Put Your S3 Buckets to the Test to Ensure Cloud Fitness

Friday, October 13, 2017

Tim Prendergast

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A poignant aspect of many of the headline-grabbing data breaches is the relative ease with which hackers were able to get to sensitive data. We think of hackers running wildly complex algorithms and plotting with sophisticated schemes, but when you encounter a data repository named "Access Keys", and it doesn't require a password, it turns out your job is pretty easy.

AWS S3 buckets are getting the lion's share of the blame for many of these breaches. But like any asset, S3 buckets simply operate according to how they're configured and managed. And therein is a problem that's representative of so much of the vulnerabilities faced by cloud users. Misconfigurations, poorly constructed access policies, lack of controls; these are just some of the issues that can open a cloud environment to bad actors, and all of this work is directed by humans, with the S3 buckets just doing what they're told. In an environment that's as dynamic as a typical enterprise cloud, humans aren't necessarily going to be able to keep track of every aspect of every asset. For these assets to function optimally and securely, organizations have to apply active management along with continuous scrutiny to ensure they operate optimally and with effective security controls.

Within a cloud environment, there are so many factors all repeatedly and simultaneously occurring. IT teams have to think both about being active and reactive in order to effectively deal with vulnerabilities and attacks. To support those efforts, they have processes and tools that prevent, monitor, and remediate, all in an effort to constantly thwart risk. While the potential for incoming issues is massive, the work required to mitigate that risk can be fairly simple, but like exercise and regular check-ups, they have to be done regularly and with purpose.

We know that default settings from AWS tend to be fairly permissive; some of the problem in so many breaches relates to this permissive nature. But no customer should operate something so important to their environment without customizing it to their own needs. And no matter what their infrastructure needs are, the privacy of their data and that of their customers requires that they put their S3 buckets through fitness tests to ensure they are aware and in control of how those buckets are functioning. Enterprises that want to effectively secure S3 buckets must recognize the liability involved if these get breached. There are some key aspects to how S3 objects and buckets operate, and security teams should be familiar with AWS settings and functionality before they move forward with implementing a security plan. These include access to buckets, user rights within buckets, and versioning and logging capabilities.

Access to your stored data is the logical initial place to start. There are settings in AWS that allow you to determine who can view lists of your S3 buckets, and who can see and edit your Access Control Lists (ACLs). If your buckets have those settings set to give “All AWS Users” access, you are setting yourself up to be compromised. With global ACL permissions on, you allow anyone to grant wide permissions to your content, at best, you give them a detailed treasure map of which buckets may contain interesting data.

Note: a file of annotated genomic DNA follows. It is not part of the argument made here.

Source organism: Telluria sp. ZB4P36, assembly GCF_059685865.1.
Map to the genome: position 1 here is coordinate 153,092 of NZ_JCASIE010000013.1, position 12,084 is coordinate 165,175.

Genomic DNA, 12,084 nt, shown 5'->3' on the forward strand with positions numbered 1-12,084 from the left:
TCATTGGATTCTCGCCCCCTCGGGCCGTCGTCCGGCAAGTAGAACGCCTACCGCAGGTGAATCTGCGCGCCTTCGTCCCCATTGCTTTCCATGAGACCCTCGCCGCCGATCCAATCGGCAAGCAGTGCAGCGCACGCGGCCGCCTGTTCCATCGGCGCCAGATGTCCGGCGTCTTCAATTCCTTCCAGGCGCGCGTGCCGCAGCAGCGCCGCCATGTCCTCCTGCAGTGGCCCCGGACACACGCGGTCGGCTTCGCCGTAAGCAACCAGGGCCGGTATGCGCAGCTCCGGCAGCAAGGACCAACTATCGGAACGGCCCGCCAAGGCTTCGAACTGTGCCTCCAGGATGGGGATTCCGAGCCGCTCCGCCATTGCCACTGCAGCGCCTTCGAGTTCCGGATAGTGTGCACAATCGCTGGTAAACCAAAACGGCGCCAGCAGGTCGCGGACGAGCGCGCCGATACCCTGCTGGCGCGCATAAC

At the same time, while the breaches that make the news are all about hackers getting access to remove data, hackers putting data into your S3 buckets can be equally dangerous to your organization. If the Global PUT permission is enabled on any of your S3 buckets it means that anyone can place information into your S3 buckets. This may seem harmless, but someone with malicious intent could place content that would be harmful or embarrassing to your business into your buckets. It is best to only allow authorized users and systems to PUT to your S3 buckets. With the right permissions, a bad actor can also apply "global delete" to your repository which would wipe all the data contained therein. Requiring multi-factor authentication (MFA) in order to use that capability can ensure that CloudTrail logs and other sensitive data cannot be removed by an unauthorized user.

AWS customers should also be aware that the default settings do not enable versioning of S3 objects by default. Versioning is incredibly important; in the event of an object being overwritten or deleted, versioning keeps an instance of the object available to “roll back” to as a method of recovery. Additionally, with audit logging of your S3 buckets enabled, you will be able to get the details of all bucket activity. The logs are an important tool when troubleshooting issues, or investigating an incident. Logging cannot be enabled retroactively, so it is important to collect your audit logs as you set up your S3 buckets if you wish to keep tabs on bucket/object activity.

Advice must be followed by action in order to become, and remain, fit in the cloud. While these measures are critical to attain the basic level of security for your S3 buckets, they are always going to be a target because they store sensitive data. So, continuous awareness through automated monitoring will provide the necessary control needed to identify and fix vulnerabilities, and provide the right layer of control to maintain safe and effective business operations.

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